United States' Secretary of State Mike Pompeo has warned that the US would closely be watching whether the International Monetary Fund (IMF) bails out Pakistan — a key player in China's One Belt One Road (OBOR) project, and right now in need of a bailout.

"Make no mistake, we will be watching what the IMF does," Pompeo stated in an interview to CNBC after saying that he would welcome mutually beneficial engagement between the US and Pakistan.

"There's no rationale for IMF tax dollars — and associated with that, American dollars that are part of the IMF funding — to bail out Chinese bondholders or China itself," he added, signifying that Pakistan's new government, which is severely in need of a bailout, might run into further financial troubles after taking oath.

Read: Why Pakistan is back in trouble with balance of payment

All indicators suggest the Pakistan Tehrek-e-Insaf's government — which is likely to take oath next month — will immediately have to approach the IMF for what would be the country's 13th bailout from the fund.

“Exports are down, debt is up, the macro indicators are pretty poor,” says Sehar Tariq with the US Institute of Peace.

According to the Financial Times, senior Pakistani finance officials are drawing up options for Khan to seek an IMF bailout of up to $12 billion. In a Reuters report on Tuesday, however, an IMF spokesperson said : “We have so far not received a request for a fund arrangement from Pakistan and we have not had discussions with the authorities about any possible intentions.”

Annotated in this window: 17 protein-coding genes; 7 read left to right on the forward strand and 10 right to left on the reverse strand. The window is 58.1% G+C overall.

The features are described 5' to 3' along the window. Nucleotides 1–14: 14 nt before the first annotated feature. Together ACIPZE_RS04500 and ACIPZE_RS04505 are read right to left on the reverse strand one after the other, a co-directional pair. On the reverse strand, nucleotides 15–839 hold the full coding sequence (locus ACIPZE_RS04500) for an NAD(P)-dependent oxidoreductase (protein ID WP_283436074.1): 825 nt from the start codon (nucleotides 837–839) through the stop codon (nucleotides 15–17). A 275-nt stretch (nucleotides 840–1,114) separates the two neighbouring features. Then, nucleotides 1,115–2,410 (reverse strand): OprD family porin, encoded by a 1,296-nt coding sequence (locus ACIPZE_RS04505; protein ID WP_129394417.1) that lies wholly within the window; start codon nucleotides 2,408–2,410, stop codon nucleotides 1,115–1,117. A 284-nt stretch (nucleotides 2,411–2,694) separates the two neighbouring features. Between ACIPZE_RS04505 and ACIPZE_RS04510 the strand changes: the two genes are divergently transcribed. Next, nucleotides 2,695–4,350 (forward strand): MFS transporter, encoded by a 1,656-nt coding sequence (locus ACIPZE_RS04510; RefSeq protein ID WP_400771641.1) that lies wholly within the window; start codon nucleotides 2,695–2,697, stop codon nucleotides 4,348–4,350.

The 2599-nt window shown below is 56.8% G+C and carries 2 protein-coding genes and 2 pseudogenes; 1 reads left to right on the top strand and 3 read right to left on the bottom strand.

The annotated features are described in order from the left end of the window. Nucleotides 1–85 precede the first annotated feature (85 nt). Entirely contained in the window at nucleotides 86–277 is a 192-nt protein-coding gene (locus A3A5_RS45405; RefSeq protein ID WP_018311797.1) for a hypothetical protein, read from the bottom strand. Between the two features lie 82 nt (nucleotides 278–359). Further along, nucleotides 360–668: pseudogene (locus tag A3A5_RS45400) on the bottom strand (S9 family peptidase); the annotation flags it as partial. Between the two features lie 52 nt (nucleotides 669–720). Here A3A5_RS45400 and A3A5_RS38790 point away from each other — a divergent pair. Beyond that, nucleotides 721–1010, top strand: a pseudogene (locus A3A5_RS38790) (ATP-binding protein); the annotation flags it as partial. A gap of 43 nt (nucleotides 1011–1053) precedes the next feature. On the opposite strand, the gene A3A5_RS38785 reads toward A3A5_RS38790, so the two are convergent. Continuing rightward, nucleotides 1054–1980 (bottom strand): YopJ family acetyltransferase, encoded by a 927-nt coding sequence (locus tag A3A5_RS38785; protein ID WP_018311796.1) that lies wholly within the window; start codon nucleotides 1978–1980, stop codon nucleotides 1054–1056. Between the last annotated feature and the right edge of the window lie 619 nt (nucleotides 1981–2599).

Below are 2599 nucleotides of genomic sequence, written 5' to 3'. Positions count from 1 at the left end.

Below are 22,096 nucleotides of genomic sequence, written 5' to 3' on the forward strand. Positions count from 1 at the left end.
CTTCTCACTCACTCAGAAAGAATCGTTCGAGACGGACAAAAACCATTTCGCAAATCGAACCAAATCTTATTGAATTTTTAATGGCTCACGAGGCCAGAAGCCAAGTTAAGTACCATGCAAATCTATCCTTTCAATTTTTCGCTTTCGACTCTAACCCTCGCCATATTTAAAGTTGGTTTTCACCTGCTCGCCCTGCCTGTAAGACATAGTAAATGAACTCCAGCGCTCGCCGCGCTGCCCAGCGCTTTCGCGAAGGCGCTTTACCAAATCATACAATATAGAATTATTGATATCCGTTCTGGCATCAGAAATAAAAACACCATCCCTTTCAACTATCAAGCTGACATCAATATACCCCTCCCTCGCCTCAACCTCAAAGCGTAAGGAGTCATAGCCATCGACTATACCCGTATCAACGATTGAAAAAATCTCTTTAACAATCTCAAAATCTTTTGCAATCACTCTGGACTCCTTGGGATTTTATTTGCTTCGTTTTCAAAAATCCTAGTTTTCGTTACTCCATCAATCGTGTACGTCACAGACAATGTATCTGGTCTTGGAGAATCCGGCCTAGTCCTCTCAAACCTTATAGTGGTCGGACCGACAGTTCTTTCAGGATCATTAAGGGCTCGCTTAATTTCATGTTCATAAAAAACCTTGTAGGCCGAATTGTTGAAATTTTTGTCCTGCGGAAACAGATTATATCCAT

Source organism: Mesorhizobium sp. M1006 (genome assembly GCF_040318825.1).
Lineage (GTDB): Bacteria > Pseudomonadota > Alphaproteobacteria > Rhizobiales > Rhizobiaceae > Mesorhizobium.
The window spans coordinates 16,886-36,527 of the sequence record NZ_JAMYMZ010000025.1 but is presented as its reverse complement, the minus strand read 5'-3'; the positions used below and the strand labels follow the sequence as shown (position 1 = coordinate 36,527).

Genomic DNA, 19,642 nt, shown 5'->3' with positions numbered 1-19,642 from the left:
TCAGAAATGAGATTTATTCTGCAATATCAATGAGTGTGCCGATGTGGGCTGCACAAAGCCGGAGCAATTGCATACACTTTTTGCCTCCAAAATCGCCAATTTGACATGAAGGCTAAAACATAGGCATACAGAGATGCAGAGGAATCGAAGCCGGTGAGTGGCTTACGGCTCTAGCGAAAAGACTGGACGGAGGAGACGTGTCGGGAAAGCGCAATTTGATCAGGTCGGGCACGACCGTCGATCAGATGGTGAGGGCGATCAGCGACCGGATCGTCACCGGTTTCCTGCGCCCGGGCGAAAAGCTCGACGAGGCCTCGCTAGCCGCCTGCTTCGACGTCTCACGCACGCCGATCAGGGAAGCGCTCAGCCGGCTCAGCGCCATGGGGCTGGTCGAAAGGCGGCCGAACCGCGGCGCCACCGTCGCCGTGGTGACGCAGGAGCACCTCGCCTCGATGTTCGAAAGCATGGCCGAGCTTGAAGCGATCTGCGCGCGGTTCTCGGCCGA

Op-ed: Next finance minister will face a tough job

The other option may be further borrowing from China.

Through OBOR's flagship project China Pakistan Economic Corridor (CPEC), Pakistan has taken numerous loans from its trading partner China, which economists have warned the country will face difficulty in paying back.

According to a report in Dawn on Monday, China has agreed to pour in some extra foreign exchange on top of the CPEC funding and the rupee rise since the July 25 polls is being linked to this. The size of official inflows is $2 billion. Of this, $1bn has already come into our accounts, top bankers said while confirming media reports.

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